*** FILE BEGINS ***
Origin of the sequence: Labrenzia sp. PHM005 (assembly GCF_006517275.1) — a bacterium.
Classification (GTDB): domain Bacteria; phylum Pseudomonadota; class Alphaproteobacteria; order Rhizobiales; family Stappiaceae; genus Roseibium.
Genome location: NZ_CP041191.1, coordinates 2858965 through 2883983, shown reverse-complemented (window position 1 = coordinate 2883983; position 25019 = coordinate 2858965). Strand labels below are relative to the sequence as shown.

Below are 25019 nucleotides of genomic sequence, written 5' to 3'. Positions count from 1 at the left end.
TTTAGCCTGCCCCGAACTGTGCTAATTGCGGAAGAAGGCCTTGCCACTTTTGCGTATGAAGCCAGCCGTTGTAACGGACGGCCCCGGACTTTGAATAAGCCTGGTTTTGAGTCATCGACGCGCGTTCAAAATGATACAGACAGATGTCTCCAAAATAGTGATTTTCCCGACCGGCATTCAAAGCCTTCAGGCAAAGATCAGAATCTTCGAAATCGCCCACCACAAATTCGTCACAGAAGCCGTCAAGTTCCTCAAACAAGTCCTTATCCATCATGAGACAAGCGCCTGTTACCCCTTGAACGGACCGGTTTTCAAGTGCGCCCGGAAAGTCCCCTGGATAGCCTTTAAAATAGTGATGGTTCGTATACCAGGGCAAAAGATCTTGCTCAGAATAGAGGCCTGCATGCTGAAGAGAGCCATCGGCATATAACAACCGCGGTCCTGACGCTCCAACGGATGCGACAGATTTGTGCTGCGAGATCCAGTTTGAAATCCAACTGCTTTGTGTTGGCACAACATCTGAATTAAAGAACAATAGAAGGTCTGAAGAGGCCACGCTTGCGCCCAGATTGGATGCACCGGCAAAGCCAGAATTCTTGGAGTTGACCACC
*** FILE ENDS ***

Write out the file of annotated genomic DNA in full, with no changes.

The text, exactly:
Origin of the sequence: Labrenzia sp. PHM005 (assembly GCF_006517275.1) — a bacterium.
Classification (GTDB): domain Bacteria; phylum Pseudomonadota; class Alphaproteobacteria; order Rhizobiales; family Stappiaceae; genus Roseibium.
Genome location: NZ_CP041191.1, coordinates 2858965 through 2883983, shown reverse-complemented (window position 1 = coordinate 2883983; position 25019 = coordinate 2858965). Strand labels below are relative to the sequence as shown.

Below are 25019 nucleotides of genomic sequence, written 5' to 3'. Positions count from 1 at the left end.
TTTAGCCTGCCCCGAACTGTGCTAATTGCGGAAGAAGGCCTTGCCACTTTTGCGTATGAAGCCAGCCGTTGTAACGGACGGCCCCGGACTTTGAATAAGCCTGGTTTTGAGTCATCGACGCGCGTTCAAAATGATACAGACAGATGTCTCCAAAATAGTGATTTTCCCGACCGGCATTCAAAGCCTTCAGGCAAAGATCAGAATCTTCGAAATCGCCCACCACAAATTCGTCACAGAAGCCGTCAAGTTCCTCAAACAAGTCCTTATCCATCATGAGACAAGCGCCTGTTACCCCTTGAACGGACCGGTTTTCAAGTGCGCCCGGAAAGTCCCCTGGATAGCCTTTAAAATAGTGATGGTTCGTATACCAGGGCAAAAGATCTTGCTCAGAATAGAGGCCTGCATGCTGAAGAGAGCCATCGGCATATAACAACCGCGGTCCTGACGCTCCAACGGATGCGACAGATTTGTGCTGCGAGATCCAGTTTGAAATCCAACTGCTTTGTGTTGGCACAACATCTGAATTAAAGAACAATAGAAGGTCTGAAGAGGCCACGCTTGCGCCCAGATTGGATGCACCGGCAAAGCCAGAATTCTTGGAGTTGACCACC